(JOPLIN, Mo.) The Joplin City Council was divided in support of, but unanimous in a motion to revisit the issue of a city ordinance in favor of a smoke ban in public places.
The Council heard nearly two hours of testimony from dozens of individuals who came out in support and against the ordinances.
Krista Stark, Co-Chairwoman of Smoke Free Joplin, told members, “Standing before you tonight are those that were able to come to ask you to pass a smoke free indoor coalition in Joplin.”
“[S]econd hand smoke is a serious health issue, and can be addressed by making businesses 100% smoke free,” Stark said.
Hospital officials and representatives from Missouri Southern State University also stood in support of the proposal.
While those in support of the ordinance argued in favor of individual rights, those in opposition argued in favor of property rights for business owners.
“We model our business after what the customers want,” said Ryan Jackson, one of the owners of Sportsman’s Park in Joplin. “It comes down to what keeps the doors open, and where people spend the money.”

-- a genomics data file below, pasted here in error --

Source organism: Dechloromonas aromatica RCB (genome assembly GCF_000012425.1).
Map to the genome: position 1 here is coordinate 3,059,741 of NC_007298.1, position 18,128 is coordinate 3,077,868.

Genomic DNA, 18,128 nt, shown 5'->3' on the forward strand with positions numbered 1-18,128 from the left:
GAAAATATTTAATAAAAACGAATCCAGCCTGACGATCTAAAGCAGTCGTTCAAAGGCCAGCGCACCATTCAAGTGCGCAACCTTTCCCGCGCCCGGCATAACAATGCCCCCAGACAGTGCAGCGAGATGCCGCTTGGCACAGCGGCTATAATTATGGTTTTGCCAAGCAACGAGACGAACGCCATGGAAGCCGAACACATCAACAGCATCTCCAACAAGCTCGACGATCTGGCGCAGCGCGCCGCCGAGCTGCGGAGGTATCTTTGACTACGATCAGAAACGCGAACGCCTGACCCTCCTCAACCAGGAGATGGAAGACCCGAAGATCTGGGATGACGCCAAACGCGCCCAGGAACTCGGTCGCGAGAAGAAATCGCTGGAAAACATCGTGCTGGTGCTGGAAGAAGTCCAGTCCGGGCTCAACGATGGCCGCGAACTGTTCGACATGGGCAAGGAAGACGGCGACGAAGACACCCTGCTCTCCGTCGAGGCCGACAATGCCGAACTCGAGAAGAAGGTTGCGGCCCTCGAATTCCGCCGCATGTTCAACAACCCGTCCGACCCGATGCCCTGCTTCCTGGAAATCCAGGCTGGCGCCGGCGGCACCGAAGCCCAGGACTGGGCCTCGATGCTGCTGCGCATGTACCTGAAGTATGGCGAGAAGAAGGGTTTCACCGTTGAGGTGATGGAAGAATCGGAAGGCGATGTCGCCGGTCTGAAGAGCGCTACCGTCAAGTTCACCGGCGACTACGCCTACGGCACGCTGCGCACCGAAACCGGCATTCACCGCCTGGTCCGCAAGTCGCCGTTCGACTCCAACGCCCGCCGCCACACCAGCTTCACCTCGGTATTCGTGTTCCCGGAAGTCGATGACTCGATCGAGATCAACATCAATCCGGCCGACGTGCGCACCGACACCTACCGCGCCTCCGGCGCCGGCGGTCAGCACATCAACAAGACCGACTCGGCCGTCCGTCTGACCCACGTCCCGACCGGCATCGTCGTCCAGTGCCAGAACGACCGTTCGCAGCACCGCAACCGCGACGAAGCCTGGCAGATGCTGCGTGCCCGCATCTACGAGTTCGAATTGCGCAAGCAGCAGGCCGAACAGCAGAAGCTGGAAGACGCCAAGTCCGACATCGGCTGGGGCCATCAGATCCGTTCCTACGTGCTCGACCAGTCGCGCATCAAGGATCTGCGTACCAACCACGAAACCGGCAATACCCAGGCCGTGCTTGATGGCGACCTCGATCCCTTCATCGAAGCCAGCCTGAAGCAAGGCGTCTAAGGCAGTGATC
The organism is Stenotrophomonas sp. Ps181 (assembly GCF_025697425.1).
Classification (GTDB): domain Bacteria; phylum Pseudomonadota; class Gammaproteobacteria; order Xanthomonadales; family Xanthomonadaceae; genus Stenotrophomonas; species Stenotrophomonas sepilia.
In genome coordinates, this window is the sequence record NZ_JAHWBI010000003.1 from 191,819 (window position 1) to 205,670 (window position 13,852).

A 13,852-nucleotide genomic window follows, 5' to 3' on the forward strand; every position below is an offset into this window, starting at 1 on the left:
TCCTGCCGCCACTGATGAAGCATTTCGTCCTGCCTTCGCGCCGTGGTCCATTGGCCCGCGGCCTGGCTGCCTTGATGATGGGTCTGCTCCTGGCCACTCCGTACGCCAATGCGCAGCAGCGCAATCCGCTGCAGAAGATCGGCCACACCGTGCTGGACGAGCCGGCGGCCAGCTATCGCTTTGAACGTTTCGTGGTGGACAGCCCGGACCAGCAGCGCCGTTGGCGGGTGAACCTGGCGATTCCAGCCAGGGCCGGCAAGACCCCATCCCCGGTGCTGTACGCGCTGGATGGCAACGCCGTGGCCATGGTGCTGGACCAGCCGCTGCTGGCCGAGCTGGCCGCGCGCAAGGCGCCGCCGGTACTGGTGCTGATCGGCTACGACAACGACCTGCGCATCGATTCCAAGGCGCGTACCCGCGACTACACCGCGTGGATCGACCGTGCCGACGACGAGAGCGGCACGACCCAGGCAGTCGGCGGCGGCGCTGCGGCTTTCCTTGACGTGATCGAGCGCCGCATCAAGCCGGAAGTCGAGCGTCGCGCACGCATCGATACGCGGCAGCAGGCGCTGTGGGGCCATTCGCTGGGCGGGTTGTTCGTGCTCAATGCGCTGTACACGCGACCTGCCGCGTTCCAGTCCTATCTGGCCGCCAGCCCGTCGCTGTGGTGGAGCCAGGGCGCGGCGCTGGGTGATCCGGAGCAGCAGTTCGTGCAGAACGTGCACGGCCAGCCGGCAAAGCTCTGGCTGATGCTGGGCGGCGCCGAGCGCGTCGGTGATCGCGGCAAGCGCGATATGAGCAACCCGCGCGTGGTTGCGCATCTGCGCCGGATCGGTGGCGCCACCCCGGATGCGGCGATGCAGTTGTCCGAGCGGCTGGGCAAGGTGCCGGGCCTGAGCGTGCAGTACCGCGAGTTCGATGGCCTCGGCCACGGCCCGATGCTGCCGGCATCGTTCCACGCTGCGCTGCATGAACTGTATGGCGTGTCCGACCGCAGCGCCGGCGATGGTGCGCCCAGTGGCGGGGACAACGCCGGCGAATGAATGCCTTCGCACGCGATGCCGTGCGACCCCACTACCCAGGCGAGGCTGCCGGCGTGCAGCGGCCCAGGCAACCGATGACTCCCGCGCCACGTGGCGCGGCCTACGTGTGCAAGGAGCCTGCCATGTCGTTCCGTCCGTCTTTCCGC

Another person in opposition of the plan said the research was flawed, and he was afraid of this being another step on the way to becoming a “socialist nation.”
The meeting comes the day a poll was released by Smoke Free Joplin/Fako & Associates, that said 59% of voters would be supportive of a city ordinance banning smoking in public places, including restaurants and public buildings. 36% opposed.
“Clearly, there is strong support for smoke-free policy change among Joplin voters,” said Josh Garrett, Field Government Relations Director, American Cancer Society. “As we’ve seen increasing smoke-free momentum across the nation, it’s easy to understand why voters here want the same protection in their own community.”
The Council will pick the issue back up Monday night during a working session. Members indicated their support of putting the issue on the April ballot.
Stark said they should “do their job” and vote on the ordinance.
The proposal the Council is considering is similar to ones taken up by the states of Arkansas and Kansas. Both Springfield and Columbia have enacted similar city ordinances.
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